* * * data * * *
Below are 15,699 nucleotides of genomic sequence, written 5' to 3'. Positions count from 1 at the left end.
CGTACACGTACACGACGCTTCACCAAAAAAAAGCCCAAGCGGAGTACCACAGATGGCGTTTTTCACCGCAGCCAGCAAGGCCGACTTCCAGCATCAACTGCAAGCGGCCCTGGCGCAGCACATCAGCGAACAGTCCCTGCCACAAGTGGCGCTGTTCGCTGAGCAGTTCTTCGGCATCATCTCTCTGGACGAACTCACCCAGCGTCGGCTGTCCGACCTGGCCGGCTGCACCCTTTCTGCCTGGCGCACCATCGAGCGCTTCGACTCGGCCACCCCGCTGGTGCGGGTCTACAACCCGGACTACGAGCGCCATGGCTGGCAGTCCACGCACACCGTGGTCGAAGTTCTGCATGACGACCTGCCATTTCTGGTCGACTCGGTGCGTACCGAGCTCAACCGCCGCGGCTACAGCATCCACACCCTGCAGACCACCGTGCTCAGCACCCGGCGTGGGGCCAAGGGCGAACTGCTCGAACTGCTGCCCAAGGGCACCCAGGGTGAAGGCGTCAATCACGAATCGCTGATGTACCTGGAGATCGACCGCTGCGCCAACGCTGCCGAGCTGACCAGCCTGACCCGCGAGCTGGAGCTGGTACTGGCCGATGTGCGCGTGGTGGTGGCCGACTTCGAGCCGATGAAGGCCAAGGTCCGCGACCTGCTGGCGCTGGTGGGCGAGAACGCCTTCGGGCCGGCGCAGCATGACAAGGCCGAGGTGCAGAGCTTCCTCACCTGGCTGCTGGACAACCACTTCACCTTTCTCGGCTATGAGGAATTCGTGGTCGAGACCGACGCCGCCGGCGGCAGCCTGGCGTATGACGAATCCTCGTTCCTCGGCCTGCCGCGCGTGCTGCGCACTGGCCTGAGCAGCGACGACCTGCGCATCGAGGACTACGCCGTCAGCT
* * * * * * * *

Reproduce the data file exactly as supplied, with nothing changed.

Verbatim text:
Below are 15,699 nucleotides of genomic sequence, written 5' to 3'. Positions count from 1 at the left end.
CGTACACGTACACGACGCTTCACCAAAAAAAAGCCCAAGCGGAGTACCACAGATGGCGTTTTTCACCGCAGCCAGCAAGGCCGACTTCCAGCATCAACTGCAAGCGGCCCTGGCGCAGCACATCAGCGAACAGTCCCTGCCACAAGTGGCGCTGTTCGCTGAGCAGTTCTTCGGCATCATCTCTCTGGACGAACTCACCCAGCGTCGGCTGTCCGACCTGGCCGGCTGCACCCTTTCTGCCTGGCGCACCATCGAGCGCTTCGACTCGGCCACCCCGCTGGTGCGGGTCTACAACCCGGACTACGAGCGCCATGGCTGGCAGTCCACGCACACCGTGGTCGAAGTTCTGCATGACGACCTGCCATTTCTGGTCGACTCGGTGCGTACCGAGCTCAACCGCCGCGGCTACAGCATCCACACCCTGCAGACCACCGTGCTCAGCACCCGGCGTGGGGCCAAGGGCGAACTGCTCGAACTGCTGCCCAAGGGCACCCAGGGTGAAGGCGTCAATCACGAATCGCTGATGTACCTGGAGATCGACCGCTGCGCCAACGCTGCCGAGCTGACCAGCCTGACCCGCGAGCTGGAGCTGGTACTGGCCGATGTGCGCGTGGTGGTGGCCGACTTCGAGCCGATGAAGGCCAAGGTCCGCGACCTGCTGGCGCTGGTGGGCGAGAACGCCTTCGGGCCGGCGCAGCATGACAAGGCCGAGGTGCAGAGCTTCCTCACCTGGCTGCTGGACAACCACTTCACCTTTCTCGGCTATGAGGAATTCGTGGTCGAGACCGACGCCGCCGGCGGCAGCCTGGCGTATGACGAATCCTCGTTCCTCGGCCTGCCGCGCGTGCTGCGCACTGGCCTGAGCAGCGACGACCTGCGCATCGAGGACTACGCCGTCAGCT